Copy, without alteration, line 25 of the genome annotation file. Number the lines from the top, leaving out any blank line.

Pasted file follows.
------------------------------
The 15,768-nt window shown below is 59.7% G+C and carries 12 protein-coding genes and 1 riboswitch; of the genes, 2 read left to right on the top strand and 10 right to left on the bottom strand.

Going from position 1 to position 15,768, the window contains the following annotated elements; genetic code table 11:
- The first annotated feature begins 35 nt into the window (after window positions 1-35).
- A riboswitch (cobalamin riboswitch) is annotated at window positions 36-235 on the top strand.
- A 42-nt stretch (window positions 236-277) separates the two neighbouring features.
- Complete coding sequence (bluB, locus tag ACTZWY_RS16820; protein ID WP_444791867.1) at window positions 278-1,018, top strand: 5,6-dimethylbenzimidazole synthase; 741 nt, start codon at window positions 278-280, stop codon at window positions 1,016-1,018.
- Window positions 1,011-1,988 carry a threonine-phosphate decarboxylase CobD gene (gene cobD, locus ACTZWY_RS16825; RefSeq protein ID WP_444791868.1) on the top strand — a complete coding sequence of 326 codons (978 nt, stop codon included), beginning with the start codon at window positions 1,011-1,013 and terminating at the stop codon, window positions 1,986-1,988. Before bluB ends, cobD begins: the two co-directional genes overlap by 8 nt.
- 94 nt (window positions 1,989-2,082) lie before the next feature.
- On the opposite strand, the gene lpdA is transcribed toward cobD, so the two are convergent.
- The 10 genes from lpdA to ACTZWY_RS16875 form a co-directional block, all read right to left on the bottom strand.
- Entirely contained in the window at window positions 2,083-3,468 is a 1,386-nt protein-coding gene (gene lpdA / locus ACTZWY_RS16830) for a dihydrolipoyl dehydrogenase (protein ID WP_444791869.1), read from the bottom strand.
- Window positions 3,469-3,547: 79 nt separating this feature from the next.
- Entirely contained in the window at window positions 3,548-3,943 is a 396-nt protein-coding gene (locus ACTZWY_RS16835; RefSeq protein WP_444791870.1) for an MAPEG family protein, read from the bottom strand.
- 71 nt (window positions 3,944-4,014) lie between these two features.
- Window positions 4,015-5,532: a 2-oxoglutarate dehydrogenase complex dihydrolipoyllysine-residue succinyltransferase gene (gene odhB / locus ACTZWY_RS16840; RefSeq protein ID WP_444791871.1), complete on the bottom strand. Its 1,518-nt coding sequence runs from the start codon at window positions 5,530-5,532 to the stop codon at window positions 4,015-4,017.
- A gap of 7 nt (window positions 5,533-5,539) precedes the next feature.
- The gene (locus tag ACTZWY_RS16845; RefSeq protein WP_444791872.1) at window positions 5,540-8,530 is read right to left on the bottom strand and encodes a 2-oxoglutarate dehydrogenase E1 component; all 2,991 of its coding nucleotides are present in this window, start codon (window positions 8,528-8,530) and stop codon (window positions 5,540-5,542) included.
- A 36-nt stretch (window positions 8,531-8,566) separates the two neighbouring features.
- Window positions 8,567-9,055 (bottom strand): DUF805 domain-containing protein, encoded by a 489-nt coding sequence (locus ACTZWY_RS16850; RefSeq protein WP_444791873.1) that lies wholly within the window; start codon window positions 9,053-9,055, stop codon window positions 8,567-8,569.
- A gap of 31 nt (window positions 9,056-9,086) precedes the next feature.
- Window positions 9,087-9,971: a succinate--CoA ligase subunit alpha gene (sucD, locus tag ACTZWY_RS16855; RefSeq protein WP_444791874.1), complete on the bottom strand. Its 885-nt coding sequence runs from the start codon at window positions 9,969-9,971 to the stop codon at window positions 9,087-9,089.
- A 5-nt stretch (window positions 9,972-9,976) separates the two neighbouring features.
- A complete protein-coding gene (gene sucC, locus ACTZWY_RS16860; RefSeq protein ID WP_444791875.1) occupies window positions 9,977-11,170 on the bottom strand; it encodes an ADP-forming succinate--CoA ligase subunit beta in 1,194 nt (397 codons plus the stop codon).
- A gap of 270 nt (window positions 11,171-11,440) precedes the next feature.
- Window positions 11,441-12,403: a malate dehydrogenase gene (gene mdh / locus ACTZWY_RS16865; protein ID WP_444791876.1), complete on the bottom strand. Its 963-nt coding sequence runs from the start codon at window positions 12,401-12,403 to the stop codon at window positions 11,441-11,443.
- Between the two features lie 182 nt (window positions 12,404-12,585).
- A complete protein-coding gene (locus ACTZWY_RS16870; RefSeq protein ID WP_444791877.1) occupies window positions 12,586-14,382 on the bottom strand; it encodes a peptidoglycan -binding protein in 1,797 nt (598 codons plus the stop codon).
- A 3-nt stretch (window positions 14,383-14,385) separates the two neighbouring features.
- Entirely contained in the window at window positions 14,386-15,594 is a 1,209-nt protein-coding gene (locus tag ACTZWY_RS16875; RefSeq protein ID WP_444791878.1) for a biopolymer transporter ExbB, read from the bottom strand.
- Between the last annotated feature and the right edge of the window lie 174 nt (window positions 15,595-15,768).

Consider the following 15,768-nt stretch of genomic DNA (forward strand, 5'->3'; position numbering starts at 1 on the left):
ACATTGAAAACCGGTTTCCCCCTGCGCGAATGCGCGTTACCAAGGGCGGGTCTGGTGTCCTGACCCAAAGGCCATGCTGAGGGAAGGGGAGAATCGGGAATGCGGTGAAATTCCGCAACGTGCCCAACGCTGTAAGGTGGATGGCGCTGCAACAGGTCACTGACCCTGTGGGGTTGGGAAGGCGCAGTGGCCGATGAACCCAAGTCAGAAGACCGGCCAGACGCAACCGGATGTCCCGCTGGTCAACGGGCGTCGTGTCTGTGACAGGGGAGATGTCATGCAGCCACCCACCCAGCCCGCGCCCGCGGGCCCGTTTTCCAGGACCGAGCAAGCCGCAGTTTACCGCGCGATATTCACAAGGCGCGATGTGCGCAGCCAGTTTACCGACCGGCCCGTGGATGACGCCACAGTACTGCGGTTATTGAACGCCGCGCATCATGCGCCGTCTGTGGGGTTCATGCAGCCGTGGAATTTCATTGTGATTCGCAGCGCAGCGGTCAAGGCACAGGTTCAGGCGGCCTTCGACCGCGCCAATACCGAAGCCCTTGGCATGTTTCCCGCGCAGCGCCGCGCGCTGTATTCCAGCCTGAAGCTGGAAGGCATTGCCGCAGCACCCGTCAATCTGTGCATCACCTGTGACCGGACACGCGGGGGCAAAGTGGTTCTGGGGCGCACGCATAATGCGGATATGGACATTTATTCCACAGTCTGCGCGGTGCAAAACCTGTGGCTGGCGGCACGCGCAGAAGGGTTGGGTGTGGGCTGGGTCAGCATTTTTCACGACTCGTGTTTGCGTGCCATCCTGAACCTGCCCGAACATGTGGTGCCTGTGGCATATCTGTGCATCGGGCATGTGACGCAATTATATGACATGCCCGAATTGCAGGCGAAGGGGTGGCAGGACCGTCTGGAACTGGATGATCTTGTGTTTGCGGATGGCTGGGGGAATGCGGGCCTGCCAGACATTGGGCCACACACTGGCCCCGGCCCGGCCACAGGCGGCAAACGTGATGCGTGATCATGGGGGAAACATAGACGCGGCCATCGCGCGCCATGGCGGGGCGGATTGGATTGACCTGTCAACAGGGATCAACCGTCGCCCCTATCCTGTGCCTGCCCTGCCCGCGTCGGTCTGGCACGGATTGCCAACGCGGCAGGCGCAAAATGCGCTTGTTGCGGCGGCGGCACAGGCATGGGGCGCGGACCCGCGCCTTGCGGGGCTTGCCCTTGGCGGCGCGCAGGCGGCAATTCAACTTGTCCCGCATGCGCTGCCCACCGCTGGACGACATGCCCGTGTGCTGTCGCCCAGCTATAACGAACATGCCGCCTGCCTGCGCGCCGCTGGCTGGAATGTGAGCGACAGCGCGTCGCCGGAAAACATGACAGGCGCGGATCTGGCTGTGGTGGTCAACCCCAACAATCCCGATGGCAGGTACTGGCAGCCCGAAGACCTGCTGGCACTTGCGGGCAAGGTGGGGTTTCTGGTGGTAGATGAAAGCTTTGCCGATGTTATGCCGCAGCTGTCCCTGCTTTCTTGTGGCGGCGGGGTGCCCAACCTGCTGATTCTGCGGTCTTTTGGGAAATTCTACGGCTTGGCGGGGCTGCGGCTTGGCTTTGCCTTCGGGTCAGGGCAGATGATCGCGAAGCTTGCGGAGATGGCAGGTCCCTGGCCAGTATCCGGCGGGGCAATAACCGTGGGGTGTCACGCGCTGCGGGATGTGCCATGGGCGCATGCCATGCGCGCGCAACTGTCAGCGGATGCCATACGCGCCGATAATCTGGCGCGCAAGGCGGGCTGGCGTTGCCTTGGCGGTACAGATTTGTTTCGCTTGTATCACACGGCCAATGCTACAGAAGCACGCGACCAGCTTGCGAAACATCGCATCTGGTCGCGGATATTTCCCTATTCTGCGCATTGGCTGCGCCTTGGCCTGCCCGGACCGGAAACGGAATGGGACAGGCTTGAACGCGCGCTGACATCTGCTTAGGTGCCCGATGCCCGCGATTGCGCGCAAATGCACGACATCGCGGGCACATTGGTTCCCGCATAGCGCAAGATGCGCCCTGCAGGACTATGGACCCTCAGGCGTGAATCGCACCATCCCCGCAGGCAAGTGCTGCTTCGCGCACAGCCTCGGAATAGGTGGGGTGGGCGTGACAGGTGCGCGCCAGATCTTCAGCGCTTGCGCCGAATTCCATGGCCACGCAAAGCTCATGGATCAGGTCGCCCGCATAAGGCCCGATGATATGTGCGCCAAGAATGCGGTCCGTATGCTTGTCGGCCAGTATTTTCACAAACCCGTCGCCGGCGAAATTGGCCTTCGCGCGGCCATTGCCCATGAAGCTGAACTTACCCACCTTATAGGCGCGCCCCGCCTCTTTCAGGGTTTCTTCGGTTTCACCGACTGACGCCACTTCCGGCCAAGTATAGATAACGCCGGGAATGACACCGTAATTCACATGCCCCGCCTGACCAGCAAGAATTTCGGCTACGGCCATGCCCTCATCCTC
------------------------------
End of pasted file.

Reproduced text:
- Window positions 11,441-12,403: a malate dehydrogenase gene (gene mdh / locus ACTZWY_RS16865; protein ID WP_444791876.1), complete on the bottom strand. Its 963-nt coding sequence runs from the start codon at window positions 12,401-12,403 to the stop codon at window positions 11,441-11,443.